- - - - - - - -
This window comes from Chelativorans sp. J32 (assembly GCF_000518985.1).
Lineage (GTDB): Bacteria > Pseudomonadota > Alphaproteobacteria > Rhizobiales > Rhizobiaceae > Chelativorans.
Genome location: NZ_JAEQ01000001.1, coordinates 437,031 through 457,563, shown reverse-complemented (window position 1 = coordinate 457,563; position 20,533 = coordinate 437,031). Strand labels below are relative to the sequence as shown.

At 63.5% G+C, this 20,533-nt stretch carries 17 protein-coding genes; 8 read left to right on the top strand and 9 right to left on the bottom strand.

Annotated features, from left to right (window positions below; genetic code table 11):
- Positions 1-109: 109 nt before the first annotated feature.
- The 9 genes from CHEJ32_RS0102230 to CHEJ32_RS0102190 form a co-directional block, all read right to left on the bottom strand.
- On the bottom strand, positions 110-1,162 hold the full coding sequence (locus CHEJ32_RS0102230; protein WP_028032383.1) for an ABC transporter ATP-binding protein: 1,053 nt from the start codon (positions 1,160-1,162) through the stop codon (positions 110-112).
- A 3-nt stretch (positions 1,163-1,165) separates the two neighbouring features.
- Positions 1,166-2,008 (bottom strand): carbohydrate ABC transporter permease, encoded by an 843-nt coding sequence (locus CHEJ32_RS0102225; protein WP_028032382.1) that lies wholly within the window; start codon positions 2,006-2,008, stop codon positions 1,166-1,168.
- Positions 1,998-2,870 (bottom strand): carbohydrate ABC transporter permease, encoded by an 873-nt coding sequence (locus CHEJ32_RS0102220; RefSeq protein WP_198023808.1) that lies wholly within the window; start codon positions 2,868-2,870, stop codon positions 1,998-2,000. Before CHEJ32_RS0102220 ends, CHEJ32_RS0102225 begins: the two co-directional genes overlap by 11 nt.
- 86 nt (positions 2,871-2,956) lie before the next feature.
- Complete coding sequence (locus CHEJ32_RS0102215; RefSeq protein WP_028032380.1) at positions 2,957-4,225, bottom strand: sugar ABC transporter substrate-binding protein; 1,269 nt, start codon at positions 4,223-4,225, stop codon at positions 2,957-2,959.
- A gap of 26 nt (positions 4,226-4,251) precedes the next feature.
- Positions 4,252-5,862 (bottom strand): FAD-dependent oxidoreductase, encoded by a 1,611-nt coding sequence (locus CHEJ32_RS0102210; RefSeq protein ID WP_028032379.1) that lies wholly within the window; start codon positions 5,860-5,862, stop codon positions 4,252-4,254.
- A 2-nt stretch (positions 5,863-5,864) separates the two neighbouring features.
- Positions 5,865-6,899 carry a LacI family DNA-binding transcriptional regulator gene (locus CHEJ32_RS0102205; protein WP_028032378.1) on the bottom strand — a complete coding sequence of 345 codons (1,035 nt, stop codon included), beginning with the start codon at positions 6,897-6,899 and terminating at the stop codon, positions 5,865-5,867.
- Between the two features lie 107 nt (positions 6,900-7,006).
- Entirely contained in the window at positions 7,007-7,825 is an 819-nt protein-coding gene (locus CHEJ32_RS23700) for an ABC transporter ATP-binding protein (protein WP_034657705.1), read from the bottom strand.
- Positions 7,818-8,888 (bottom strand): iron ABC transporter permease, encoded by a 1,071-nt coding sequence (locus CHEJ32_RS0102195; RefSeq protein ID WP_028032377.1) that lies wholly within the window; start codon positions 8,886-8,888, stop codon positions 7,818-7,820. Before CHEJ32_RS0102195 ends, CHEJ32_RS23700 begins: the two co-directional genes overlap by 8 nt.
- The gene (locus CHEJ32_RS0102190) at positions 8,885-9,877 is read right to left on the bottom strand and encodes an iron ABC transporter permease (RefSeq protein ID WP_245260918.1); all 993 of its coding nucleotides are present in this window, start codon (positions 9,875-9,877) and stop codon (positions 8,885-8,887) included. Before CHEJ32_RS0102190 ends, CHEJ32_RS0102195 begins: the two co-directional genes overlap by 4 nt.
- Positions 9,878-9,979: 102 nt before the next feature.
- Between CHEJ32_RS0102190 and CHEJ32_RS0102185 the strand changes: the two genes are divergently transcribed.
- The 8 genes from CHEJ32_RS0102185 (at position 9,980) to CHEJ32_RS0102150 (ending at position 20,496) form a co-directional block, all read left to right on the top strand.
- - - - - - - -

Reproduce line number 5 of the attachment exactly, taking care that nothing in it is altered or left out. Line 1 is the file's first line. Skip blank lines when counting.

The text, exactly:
Annotated features, from left to right (window positions below; genetic code table 11):